2.       Mcsteamy
If Mcdreamy wasn’t enough, there enters Mcsteamy. Mark Sloan, is well, Mark Sloan. I better not reveal more. See it to know what I mean. And no, it doesn’t end just at Mcdreamy and Mcsteamy, all the characters are sketched so well, that you want to know each of them, their story, their struggle, and how awesome each one is, in their own may. Right from Meredith Grey, to Cristina Yang to Callie Torres, you’d love them all, eventually!

3.     To be a little less scared of hospitals
 Hospitals aren’t really a good place to be, and the thought of visiting a hospital, isn’t good at all. But you get so used to seeing a hospital with Grey’s Anatomy (not that hospitals for real are this good), that you are now a little less scared of a hospital

4.       You’ll learn medical terms
You’ll start knowing words like ‘aneurysm’, ‘whipple’ and ‘craniotomy’ which you would not otherwise hear, unless you’re a medical student.

5.       Emotional outburst
Okay, we may all pretend to be strong and all that, but let’s admit, all of us need to sometimes cry it out. We need to have an emotional outburst, and be able to vent it all out in the form of tears. Grey’s Anatomy makes you feel emotions, it brings tears, and exposes you to the various situations life may have to offer. So hey, let your emotions out to feel lighter may be?

6.       You are forever alone
Let’s be honest, not all of us will have someone all the time. No harm in admitting, we seem like we are forever alone. It’s okay to not have weekend plans, get comfortable on the couch and watch Grey’s Anatomy. And trust me, once you get hooked to it, you would want to watch it all day and still not get bored. Plus, it’s okay if there’s no romance in your life, watching Mcdreamy romance is a delight anyway!

7.       It’s not always about black and white, we need a spoonful of grey  
Sometimes, there’s no black and there’s no white. It’s okay to not be right sometimes. And more often than not, there’s no right or wrong. There’s a middle path. There’s grey. All the characters in the show, may not be perfect (unlike the righteous characters, like Aanandi we have on Indian soaps), but nevertheless, you don’t think they’re bad. People aren’t bad, just because they aren’t perfect. It’s good to discover that.

8.       It warms your heart
There’s no over-the-top melodrama, and dialogues like, ‘I can’t live without you,’ but simple things like, ‘you are my person’, make so much sense. Be it the friendship, or the love, or even emotions like anger, it’s all displayed in a manner that warms your heart, and is seamlessly real.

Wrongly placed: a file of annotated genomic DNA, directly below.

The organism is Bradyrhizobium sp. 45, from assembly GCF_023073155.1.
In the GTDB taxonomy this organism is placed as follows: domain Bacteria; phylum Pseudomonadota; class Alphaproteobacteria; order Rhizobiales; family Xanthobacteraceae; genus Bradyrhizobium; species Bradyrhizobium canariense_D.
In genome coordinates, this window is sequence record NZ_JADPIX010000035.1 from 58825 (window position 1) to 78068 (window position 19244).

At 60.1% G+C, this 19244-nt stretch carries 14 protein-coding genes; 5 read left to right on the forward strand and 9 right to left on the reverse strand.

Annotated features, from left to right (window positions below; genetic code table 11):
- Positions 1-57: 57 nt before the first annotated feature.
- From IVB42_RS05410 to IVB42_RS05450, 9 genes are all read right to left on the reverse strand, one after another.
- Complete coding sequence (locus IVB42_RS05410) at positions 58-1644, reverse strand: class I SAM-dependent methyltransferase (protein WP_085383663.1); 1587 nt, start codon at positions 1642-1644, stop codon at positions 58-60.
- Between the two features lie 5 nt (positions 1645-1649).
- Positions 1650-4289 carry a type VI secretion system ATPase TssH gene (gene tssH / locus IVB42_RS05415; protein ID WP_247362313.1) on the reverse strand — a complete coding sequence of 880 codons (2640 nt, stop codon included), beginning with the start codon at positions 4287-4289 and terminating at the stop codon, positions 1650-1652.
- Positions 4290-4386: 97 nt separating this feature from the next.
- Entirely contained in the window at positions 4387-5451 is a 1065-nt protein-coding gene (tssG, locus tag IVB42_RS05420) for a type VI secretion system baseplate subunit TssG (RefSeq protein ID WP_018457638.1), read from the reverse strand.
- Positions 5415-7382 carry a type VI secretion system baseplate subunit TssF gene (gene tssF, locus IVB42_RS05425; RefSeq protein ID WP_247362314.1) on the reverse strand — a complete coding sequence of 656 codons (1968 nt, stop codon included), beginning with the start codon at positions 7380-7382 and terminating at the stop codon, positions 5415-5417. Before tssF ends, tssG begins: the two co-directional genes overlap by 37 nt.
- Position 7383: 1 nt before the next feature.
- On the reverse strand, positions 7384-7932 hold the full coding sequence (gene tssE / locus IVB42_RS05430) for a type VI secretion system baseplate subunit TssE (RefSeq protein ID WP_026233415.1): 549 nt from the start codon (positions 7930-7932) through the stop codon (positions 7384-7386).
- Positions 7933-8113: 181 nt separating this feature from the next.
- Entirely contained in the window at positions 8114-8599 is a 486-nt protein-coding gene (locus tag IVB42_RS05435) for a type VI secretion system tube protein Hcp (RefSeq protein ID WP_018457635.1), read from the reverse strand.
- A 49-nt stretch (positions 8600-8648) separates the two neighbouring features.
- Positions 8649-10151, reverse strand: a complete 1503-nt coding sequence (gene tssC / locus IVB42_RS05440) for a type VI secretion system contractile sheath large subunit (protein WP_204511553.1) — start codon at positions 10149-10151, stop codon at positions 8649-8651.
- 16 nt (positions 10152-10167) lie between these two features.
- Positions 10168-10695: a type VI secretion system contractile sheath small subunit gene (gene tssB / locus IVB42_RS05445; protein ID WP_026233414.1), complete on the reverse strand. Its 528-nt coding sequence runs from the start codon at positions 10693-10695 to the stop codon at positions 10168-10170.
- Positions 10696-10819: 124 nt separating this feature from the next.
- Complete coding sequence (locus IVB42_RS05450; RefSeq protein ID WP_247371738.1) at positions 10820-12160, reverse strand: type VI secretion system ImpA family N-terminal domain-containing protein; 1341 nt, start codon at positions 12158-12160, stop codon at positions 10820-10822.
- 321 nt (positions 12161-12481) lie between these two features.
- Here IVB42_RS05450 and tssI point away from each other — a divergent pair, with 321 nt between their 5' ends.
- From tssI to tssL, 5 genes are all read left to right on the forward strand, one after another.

9.       We all need some pep talk
 Life isn’t perfect, but it’s important that we understand it our own way, because it is all about the perception. Meredith Grey’s voiceover, or some bits of a conversation between two characters, just seems so real, it totally fits into some situation of your life, and it helps you get a new perspective. And hey, don’t we all love some philosophical pep talk sometimes?

10.   There’s something for everyone
There are so many characters, and so much that each character goes through. Plus, there’s just so much fit into one, so gracefully, that even if you may not like the entire show, you will at least end up liking something. Either the surgical part, or the serious part, or the romantic sensual part, or the philosophical part. There’s something for everyone. So, there’s no harming in giving this one a try, you know!

Monday, September 15, 2014

Fawad Khan

“What I don’t like is too much attention and that people think is a bit arrogant of me”

By Ankita R. Kanabar

Mentioning his name on a social-networking site these days is like inviting women to start an admiration club. They are in awe of him. And no, this isn’t even a hyperbole. That’s the kind of hype around Fawad Khan – not just in Pakistan, but even in India. Tell him that, and he gets embarrassed and blushes, all at once. May be it’s his alluring looks, or the silvery voice and dreamy eyes, that make most go weak-kneed, but just as I meet the man for a tête-à-tête, I realise there’s also a lot more to him. In a white t-shirt-blue jeans-geeky spectacles avatar, he gives me a sneak peek to his intellectual, deep side, just as Khan talks about his maiden Hindi film, Khoobsurat, his craft, his process as an actor and a lot more. But first, by popular demand, I ask him what his name means. “It means heart,” he smiles. Presenting to you, FK in a freewheeling chat…  

So, there’s this whole hysteria around you, and that’s very evident on social-networking platforms as well. How do you react to all of this?
See, it’s endearing, it’s very heart-warming and I tend to blush at such compliments. But, having said that, I might dangerously add that I wish people would pull back a little. The reason why I’d say that, is because, abhi toh bahut kuch karna hai yaar. I’ve done so little, and if people react like this on just this much, then soon they might get bored even. I don’t want them to get bored too easily. I’d rather want them to keep the interest alive.

Being a star in your country, being popular among women, and now starting your career in the Indian film industry as well…amidst all this how do you maintain your sanity?
I come from very humble beginnings, and I’m living the same lifestyle now. That hasn’t changed me. Obviously, the thing is that the more money you make, the better you want to make your life, but that doesn’t change the person you are. For me, I still come from the same place, I still live with the same people. What I don’t like is too much attention and that people think is a bit arrogant of me. I’ll be honest. I love the attention that I get from the audience, but too much of it, enough that it’s always in your face, and getting in your private life, I don’t like. If that’s something which is arrogant about me, then so be it. I can’t change people’s mindset. I believe in being grounded, and the reason for it is that as easily as you rise, you can fall that easily as well, and you need to always keep that in mind.